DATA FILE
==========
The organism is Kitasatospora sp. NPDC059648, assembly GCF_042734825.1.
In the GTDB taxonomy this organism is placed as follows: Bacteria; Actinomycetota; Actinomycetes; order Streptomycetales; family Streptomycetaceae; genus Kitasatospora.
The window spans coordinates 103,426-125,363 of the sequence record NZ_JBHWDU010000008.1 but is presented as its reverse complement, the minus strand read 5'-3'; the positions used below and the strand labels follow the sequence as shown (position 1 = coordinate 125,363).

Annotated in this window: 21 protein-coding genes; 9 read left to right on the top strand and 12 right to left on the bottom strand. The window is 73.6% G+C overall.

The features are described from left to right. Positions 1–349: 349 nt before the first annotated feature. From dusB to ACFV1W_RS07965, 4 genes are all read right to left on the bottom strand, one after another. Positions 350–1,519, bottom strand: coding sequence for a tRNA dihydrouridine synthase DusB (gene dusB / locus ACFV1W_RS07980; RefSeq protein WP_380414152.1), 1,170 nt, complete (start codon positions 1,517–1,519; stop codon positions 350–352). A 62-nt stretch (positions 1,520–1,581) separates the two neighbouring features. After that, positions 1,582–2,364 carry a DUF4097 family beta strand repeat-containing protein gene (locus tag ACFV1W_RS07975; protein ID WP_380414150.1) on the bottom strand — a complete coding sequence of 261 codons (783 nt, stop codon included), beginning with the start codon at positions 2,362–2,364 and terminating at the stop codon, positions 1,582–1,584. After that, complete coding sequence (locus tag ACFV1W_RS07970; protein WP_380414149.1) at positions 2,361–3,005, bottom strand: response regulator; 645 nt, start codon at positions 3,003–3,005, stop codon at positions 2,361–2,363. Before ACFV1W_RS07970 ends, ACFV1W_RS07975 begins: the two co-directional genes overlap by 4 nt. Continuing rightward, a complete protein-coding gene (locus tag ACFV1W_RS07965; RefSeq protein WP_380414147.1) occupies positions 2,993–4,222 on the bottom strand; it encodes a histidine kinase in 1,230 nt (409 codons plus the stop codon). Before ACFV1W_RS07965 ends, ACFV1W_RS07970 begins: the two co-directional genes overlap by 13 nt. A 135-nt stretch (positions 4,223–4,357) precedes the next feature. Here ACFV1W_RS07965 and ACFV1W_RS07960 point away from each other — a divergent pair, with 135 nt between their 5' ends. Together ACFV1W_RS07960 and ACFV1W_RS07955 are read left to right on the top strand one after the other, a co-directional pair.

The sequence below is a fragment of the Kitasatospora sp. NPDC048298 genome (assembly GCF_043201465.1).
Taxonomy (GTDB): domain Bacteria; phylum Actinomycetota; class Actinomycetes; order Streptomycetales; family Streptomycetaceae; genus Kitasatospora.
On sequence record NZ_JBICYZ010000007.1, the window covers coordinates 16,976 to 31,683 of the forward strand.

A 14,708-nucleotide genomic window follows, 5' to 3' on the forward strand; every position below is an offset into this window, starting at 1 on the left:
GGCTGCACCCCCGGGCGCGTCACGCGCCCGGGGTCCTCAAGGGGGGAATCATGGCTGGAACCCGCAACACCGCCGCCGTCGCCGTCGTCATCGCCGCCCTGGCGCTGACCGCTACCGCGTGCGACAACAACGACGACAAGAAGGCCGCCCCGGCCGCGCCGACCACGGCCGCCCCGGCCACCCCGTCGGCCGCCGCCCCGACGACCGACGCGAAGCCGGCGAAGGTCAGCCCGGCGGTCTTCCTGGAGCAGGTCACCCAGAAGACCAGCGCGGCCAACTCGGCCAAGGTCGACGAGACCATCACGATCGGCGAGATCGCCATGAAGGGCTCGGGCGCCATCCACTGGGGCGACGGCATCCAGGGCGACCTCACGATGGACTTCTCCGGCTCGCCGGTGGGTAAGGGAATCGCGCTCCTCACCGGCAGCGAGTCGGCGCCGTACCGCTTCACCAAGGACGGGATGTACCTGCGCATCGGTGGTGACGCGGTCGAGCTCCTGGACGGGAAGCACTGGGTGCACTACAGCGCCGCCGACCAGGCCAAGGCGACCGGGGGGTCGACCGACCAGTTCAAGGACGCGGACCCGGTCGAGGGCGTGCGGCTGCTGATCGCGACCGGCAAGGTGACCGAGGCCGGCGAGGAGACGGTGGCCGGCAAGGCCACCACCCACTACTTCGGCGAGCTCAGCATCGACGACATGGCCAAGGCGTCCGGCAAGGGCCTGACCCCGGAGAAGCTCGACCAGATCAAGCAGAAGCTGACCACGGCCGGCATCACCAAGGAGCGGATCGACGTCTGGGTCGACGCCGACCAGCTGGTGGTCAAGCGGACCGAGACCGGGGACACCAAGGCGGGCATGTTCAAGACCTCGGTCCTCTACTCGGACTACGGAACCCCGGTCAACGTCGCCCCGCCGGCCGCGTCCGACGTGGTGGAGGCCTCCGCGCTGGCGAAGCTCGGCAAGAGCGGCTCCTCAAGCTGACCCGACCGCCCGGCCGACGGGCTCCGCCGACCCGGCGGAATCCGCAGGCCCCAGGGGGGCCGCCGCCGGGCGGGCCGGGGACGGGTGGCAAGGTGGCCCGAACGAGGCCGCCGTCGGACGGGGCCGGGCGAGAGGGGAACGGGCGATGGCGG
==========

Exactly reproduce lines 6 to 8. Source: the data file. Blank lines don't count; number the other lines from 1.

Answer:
The sequence below is a fragment of the Kitasatospora sp. NPDC048298 genome (assembly GCF_043201465.1).
Taxonomy (GTDB): domain Bacteria; phylum Actinomycetota; class Actinomycetes; order Streptomycetales; family Streptomycetaceae; genus Kitasatospora.
On sequence record NZ_JBICYZ010000007.1, the window covers coordinates 16,976 to 31,683 of the forward strand.